Sadly, it is a reality like the one depicted by Golda Meir in the quote famously attributed to her: “If the Arabs put down their guns there would be no more fighting. If the Israelis put down theirs there would be no more Israel.”

What Hamas continues to show is that, even 70 years after Israel’s establishment, some enemies are still blindly motivated by a radical ideology with a complete disregard for reality. Hamas stands no chance of destroying or defeating Israel.

But that doesn’t stop it from trying with rockets, tunnels, kites and border protests. It is a terrorist group, no different than any other group that uses terror to try and advance unrealistic political ambitions.

Hamas needs to pay a price. Israel has every legitimate right to attack Hamas targets and to use military force to stop attacks against itself. This is important to keep in mind as this round of violence continues. Politicians, international institutions and certain media will claim the contrary, but they are wrong. There is one side to blame for what is happening in Gaza, and that side is Hamas.

Hamas got the message
Yet Hamas is not even willing to hear about the "Gaza first" plan offered by the Trump administration within the framework of the regional peace plan it is busy consolidating. Details of the plan were presented in a joint opinion piece by senior adviser Jared Kushner, Special Representative for International Negotiations Jason Greenblatt, and Ambassador to Israel David Friedman in The Washington Post, Friday. While the plan promises billions in dollars for Gaza's rehabilitation, it does so in return for a heavy political price from Hamas, first and foremost the disarmament of the terrorist organization as well as the other armed groups operating in Gaza. Hamas has rejected this demand, and what better than literally setting Israel's south on fire and escalating the security situation in Gaza to make this perfectly clear and, at least for the time being, take the White House's plan – which has the support of the moderate Arab states – off the negotiating table.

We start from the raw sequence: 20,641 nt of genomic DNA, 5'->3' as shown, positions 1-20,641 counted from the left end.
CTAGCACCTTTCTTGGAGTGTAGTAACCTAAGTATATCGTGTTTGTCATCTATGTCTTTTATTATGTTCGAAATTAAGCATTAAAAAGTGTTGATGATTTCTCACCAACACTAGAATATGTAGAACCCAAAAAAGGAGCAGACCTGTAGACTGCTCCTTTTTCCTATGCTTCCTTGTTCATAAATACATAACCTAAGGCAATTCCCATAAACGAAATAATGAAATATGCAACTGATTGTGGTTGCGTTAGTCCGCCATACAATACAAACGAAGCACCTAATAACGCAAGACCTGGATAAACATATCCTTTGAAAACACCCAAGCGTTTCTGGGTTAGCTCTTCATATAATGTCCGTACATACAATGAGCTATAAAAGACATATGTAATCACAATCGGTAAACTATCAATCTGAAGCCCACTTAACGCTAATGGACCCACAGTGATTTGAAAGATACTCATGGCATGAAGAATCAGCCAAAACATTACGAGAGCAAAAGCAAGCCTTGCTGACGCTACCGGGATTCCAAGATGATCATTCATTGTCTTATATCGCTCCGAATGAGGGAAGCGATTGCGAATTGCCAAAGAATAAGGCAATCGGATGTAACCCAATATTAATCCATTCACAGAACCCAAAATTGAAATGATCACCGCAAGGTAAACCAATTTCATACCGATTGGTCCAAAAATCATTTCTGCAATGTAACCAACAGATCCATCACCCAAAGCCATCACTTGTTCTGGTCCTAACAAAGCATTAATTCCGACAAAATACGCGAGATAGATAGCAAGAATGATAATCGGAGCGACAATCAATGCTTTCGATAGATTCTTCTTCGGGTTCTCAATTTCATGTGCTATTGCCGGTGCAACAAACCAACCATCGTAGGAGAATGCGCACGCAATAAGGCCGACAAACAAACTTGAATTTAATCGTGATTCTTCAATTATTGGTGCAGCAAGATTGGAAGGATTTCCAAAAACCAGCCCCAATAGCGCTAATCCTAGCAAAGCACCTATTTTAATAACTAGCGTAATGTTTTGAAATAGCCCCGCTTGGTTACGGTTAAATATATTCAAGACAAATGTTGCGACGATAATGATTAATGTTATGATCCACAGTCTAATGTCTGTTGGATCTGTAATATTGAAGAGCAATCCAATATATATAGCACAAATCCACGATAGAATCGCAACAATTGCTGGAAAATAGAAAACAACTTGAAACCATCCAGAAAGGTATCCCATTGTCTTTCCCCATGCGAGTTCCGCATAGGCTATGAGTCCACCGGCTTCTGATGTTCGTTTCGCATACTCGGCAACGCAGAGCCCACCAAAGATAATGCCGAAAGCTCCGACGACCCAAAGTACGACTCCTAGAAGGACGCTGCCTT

As for deterrence, Hamas has come to understand it cannot rely on kite terrorism and incendiary balloons forever and as a result, has decided to suffice with the "achievement" of killing an IDF soldier on the border with sniper fire. The fact that Hamas political bureau chief Ismail Haniyeh was visiting the area where protesters gather near the border fence, not far from where the soldier was shot, and his guards rushed to remove him from the area as soon as they learned of the shooting out of fear of the IDF's response is proof the decision to kill the soldier was made at the field commander level and not by Hamas' senior leadership.

Hamas, which has grown accustomed to having the luxury of being warned in advance of IDF strikes so that it can remove its members from positions slated for attack, was surprised by the speed and intensity with which the IDF responded to the soldier's killing on Friday. The terrorist organization rushed to seek the mediation of Egypt and U.N. Middle East envoy Nickolay Mladenov to quickly reach a cease-fire. Israeli officials, however, did not suffice with Hamas' assurances and demanded guarantees from the Egyptians Hamas was committed to completely halt the kite terrorism before they would stop the air strikes on Gaza. The Egyptian mediators made Israel's message clear to Hamas, which was that "we will not shoot children and youths flying kites. But we will not hesitate to carry out targeted assassinations of senior members of the military wing and even the heads of the political leadership of Hamas."